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School of Music

Practice, Perform and Love it

Chicago Symphony Soloist William Hagen Shares Insight into Education and Performance in School of Music Encore Lecture

Concert Violinist William Hagen Played & Advised Students in an Encore Lecture Last Month
Photo by Abigel Kralek

In March 2024, an intimate crowd enjoyed a world-traveled performer playing a world-class instrument before he offered insight into performance and preparation. Audience questions ranged from how to prepare for a big performance to how to pick the right music school, but to all, his answer was generally that after meticulous preparation, the most important choice is to play with feeling.

The performer, William Hagen, played “Chaccone” by J.S. Bach from the “Partita in D Minor” on the 1732 “Akwright Lady Rebecca Sylvan” by Antonio Stradivari before giving insight into performance and music training. He has been a soloist and chamber player in domestic ensembles as prestigious as the Chicago Symphony Orchestra and venues as far away as Asia. The Salt Lake City native studied with Suzuki teachers Natalie Reed and Deborah Moench and then at Julliard before embarking on his career as a musician. Hagen characterized his career as a combination of “working hard and a massive deal of luck.” He described his own efforts as a combination of preparation and being able to let go of technicality to feel the music and tell its story.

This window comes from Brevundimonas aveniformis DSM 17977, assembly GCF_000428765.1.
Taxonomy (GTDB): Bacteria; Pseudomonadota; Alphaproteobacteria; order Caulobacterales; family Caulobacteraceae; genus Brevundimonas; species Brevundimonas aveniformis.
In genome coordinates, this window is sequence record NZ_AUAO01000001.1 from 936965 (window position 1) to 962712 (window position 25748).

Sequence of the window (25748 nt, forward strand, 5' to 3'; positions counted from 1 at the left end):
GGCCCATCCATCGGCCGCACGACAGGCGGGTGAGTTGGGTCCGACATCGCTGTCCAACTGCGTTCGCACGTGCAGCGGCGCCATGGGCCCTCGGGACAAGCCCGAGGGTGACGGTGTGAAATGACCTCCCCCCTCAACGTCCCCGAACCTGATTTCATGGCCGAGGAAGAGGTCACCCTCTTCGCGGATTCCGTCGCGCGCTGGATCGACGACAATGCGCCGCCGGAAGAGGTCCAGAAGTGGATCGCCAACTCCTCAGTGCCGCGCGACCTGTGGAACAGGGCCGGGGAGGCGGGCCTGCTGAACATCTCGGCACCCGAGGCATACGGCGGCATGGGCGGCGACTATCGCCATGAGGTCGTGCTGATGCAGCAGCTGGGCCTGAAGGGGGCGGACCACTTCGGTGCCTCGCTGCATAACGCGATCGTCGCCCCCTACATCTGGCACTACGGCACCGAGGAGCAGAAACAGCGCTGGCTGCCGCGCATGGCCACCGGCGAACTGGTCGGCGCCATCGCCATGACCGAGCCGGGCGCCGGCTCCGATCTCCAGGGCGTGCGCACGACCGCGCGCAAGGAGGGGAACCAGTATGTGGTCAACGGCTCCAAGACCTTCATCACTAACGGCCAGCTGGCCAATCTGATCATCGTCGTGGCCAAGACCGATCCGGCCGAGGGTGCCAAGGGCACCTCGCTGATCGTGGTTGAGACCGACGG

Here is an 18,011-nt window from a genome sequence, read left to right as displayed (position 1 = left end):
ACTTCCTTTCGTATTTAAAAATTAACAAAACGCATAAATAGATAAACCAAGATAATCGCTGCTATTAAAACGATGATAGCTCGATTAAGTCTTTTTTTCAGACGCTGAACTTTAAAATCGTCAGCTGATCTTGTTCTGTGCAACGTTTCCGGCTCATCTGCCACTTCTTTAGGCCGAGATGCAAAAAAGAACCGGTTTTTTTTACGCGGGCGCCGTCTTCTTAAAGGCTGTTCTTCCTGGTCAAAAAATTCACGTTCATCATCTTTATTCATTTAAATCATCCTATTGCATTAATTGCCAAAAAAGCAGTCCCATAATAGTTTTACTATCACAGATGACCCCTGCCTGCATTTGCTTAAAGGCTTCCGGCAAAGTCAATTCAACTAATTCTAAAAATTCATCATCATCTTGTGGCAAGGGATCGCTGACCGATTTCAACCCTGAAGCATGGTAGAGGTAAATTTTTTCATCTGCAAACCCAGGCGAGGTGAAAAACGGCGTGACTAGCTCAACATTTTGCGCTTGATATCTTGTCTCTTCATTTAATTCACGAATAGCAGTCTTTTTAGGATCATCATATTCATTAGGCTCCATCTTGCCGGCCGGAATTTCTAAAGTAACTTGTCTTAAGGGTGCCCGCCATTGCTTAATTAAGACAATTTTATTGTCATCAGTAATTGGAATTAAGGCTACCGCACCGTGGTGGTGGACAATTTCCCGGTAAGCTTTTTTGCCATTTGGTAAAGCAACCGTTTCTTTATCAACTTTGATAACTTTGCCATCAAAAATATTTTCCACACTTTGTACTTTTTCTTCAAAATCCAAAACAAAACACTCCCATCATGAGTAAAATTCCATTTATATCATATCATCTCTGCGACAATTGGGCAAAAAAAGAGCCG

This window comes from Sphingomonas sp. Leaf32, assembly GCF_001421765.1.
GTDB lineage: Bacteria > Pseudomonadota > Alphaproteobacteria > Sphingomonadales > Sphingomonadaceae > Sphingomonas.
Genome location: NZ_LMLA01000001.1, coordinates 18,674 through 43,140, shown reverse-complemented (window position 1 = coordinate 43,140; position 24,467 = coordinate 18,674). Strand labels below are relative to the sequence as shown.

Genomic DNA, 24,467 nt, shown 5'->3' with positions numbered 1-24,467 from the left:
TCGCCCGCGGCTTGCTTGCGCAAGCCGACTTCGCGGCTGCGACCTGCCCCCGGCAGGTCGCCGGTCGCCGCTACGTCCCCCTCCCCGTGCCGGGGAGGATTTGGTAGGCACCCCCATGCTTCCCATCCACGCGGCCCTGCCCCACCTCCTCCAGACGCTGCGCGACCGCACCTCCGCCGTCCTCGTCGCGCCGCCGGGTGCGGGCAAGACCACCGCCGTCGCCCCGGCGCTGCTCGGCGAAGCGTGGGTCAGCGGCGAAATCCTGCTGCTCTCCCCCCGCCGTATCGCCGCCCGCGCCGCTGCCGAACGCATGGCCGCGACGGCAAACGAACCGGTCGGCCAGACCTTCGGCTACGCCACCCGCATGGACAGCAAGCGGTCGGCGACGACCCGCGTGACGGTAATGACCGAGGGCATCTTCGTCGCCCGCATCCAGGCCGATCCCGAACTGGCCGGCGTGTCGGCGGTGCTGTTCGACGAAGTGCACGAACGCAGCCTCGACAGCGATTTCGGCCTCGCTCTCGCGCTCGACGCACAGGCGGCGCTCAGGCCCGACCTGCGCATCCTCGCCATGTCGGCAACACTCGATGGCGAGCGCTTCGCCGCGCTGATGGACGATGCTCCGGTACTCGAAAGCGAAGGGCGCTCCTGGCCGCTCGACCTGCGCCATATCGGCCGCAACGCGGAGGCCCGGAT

In describing his mindset before a high pressure performance, he said early preparation and performance are important—whether that means performing for friends in a living room or residents in a rest home. “Don’t be performing it for the first time,” he said. Hagen also said that it’s important to try to anticipate what the audience is thinking in the practice room. His hope is that the next generation of performers “doesn’t get jaded” and that by focusing on audience perception and telling a story they can bring life to their music.

Hagen described a meticulous interest in technique and understanding the historical context of pieces; however, he also said that musicians eventually have to let go and include emotion in their music. “A musician’s technique will change when they focus on expression,” he said. He also said it’s “more fun and easier to memorize” music with this mindset, and focus on interpretation is a way of avoiding burn-out. In addition to taking breaks, he said, “bring something to life.”

Hagen taught a masterclass for violin students, but the audience consisted of more than string players. Jackie Biggs, a graduate student in piano performance said she was glad she attended. “It’s really eye-opening for students to hear from a professional musician about his career and realize where they are in the music world and how to prepare for the future,” Biggs said. “His performance was amazing—very inspiring. He had a down-to-earth way of speaking to students. He seemed approachable but also very professional and experienced. A lot of the things he talked about—performance anxiety and the relevance of classical music—were applicable to all musicians.”